3. The TableMetadata#getClusteringKey method has been renamed TableMetadata#getClusteringColumns to match the “official” vocabulary.

  4. The UnavailableException#getConsistency method has been renamed to UnavailableException#getConsistencyLevel for consistency with the method of QueryTimeoutException.

  5. The RegularStatement class (ex-Statement class, see above) must now implement two additional methods: RegularStatement#getKeyspace and RegularStatement#getValues. If you had extended this class, you will have to implement those new methods, but both can return null if they are not useful in your case.

  6. The Cluster.Initializer interface should now implement 2 new methods: Cluster.Initializer#getInitialListeners (which can return an empty collection) and Cluster.Initializer#getClusterName (which can return null).

  7. The Metadata#getReplicas method now takes 2 arguments. On top of the partition key, you must now provide the keyspace too. The previous behavior was buggy: it’s impossible to properly return the full list of replica for a partition key without knowing the keyspace since replication may depend on the keyspace).

  8. The method LoadBalancingPolicy#newQueryPlan() method now takes the currently logged keyspace as 2nd argument. This information is necessary to do proper token aware balancing (see preceding point).

  9. The ResultSetFuture#set and ResultSetFuture#setException methods have been removed (from the public API at least). They were never meant to be exposed publicly: a resultSetFuture is always set by the driver itself and should not be set manually.

  10. The deprecated since 1.0.2 Host.HealthMonitor class has been removed. You will now need to use Host#isUp and Cluster#register if you were using that class.

Features available only with Cassandra 2.0

This section details the biggest additions to 2.0 API wise. It is not an exhaustive list of new features in 2.0.

  1. The new BatchStatement class allows to group any type of insert Statements (BoundStatement or RegularStatement) for execution as a batch. For instance, you can do something like:

    List<String> values = ...;
    PreparedStatement ps = session.prepare("INSERT INTO myTable(value) VALUES (?)");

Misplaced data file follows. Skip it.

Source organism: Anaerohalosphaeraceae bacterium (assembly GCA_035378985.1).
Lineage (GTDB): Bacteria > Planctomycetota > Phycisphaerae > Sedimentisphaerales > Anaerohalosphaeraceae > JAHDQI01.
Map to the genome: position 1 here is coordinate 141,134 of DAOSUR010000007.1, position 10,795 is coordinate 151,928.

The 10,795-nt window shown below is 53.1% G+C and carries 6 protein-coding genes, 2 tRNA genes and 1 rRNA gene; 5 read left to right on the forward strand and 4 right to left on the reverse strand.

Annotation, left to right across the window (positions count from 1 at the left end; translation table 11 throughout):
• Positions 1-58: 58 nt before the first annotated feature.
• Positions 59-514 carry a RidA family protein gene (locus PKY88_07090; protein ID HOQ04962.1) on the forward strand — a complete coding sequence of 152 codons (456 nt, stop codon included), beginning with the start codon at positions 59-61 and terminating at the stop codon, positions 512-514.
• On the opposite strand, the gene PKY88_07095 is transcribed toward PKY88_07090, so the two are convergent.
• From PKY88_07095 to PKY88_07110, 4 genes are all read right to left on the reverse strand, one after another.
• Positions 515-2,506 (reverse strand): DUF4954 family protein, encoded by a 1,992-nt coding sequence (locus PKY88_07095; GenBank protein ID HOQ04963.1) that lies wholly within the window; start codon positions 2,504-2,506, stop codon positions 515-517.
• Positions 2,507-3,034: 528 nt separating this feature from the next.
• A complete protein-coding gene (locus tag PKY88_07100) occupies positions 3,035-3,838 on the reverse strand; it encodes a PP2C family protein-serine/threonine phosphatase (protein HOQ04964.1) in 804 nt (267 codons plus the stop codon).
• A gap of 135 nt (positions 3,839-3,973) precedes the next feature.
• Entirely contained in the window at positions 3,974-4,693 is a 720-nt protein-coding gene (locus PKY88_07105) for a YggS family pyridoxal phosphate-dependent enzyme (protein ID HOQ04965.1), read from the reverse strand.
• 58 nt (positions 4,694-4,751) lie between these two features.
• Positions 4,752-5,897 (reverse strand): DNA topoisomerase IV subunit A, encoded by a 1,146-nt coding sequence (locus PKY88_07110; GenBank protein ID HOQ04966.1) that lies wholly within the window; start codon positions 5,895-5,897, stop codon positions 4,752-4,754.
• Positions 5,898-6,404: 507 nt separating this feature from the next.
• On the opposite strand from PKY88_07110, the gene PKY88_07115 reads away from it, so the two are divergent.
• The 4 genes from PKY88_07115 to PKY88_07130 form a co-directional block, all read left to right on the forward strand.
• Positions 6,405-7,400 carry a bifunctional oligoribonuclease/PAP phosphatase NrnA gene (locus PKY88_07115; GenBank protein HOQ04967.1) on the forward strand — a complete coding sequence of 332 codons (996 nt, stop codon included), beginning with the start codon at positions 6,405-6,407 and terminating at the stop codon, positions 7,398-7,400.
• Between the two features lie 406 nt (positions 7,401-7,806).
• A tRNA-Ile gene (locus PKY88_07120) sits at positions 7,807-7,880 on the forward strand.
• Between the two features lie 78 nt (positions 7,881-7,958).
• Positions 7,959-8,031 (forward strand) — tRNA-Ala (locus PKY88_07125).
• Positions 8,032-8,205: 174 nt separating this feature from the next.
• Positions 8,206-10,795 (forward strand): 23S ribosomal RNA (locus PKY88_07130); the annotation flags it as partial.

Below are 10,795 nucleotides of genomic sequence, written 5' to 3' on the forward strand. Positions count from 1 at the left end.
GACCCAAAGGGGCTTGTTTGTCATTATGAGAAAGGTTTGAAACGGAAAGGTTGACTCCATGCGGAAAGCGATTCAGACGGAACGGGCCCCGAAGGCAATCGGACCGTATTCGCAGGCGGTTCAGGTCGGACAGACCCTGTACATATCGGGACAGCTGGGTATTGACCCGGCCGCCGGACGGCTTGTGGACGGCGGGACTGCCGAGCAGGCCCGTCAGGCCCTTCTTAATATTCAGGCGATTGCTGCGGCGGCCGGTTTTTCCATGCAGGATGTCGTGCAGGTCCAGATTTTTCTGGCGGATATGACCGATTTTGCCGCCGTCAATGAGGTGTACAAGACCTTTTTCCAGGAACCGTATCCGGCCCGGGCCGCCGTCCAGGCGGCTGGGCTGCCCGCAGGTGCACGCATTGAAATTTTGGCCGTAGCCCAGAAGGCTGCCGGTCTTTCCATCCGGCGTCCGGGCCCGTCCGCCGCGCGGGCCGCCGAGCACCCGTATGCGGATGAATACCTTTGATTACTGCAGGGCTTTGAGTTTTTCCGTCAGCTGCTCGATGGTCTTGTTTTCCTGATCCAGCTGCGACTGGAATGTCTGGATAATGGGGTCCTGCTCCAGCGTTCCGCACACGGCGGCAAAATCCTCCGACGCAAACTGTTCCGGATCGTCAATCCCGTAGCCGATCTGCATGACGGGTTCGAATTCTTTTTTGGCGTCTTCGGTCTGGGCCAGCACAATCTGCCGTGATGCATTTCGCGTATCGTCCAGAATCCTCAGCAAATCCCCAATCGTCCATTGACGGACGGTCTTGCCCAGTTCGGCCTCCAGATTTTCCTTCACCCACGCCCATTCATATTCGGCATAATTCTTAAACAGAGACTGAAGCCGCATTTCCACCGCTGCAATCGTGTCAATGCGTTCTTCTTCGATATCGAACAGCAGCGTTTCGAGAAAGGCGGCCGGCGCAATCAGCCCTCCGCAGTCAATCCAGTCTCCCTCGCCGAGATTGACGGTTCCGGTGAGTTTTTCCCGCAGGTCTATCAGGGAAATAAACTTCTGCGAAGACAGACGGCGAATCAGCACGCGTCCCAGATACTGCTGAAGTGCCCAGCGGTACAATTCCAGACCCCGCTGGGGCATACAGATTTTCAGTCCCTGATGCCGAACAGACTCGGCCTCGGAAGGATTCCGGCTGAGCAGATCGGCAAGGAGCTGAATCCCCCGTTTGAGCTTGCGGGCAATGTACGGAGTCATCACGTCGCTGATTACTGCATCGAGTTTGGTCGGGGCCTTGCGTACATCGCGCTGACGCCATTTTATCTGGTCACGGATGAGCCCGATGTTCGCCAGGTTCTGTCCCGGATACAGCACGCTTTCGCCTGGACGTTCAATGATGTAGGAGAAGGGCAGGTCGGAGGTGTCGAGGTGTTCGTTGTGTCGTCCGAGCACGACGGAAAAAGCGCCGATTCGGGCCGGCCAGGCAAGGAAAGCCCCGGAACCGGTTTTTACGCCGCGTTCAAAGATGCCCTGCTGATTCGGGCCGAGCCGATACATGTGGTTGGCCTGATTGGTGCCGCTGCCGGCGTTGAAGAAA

BatchStatement bs = new BatchStatement();
    for (String value : values)
  2. SimpleStatement can now take a list of values in addition to the query. This allows to do the equivalent of a prepare+execute but with only one round-trip to the server and without keeping the prepared statement after the execution.

    This is typically useful if a given query should be executed only once (i.e. you don’t want to prepare it) but you also don’t want to serialize all values into strings. Shortcut Session#execute() and Session#executeAsync() methods are also provided so you that you can do:

    String imgName = ...;
    ByteBuffer imgBytes = ...;
    session.execute("INSERT INTO images(name, bytes) VALUES (?, ?)", imgName, imgBytes);
  3. SELECT queries are now “paged” under the hood. In other words, if a query yields a very large result, only the beginning of the ResultSet will be fetched initially, the rest being fetched “on-demand”. In practice, this means that:

    for (Row r : session.execute("SELECT * FROM mytable"))
       ... process r ...

    should not timeout or OOM the server anymore even if “mytable” contains a lot of data. In general paging should be transparent for the application (as in the example above), but the implementation provides a number of knobs to fine tune the behavior of that paging:

  • the size of each “page” can be set per-query (Statement#setFetchSize())
  • the ResultSet object provides 2 methods to check the state of paging (ResultSet#getAvailableWithoutFetching and ResultSet#isFullyFetched) as well as a mean to force the pre-fetching of the next page (ResultSet#fetchMoreResults).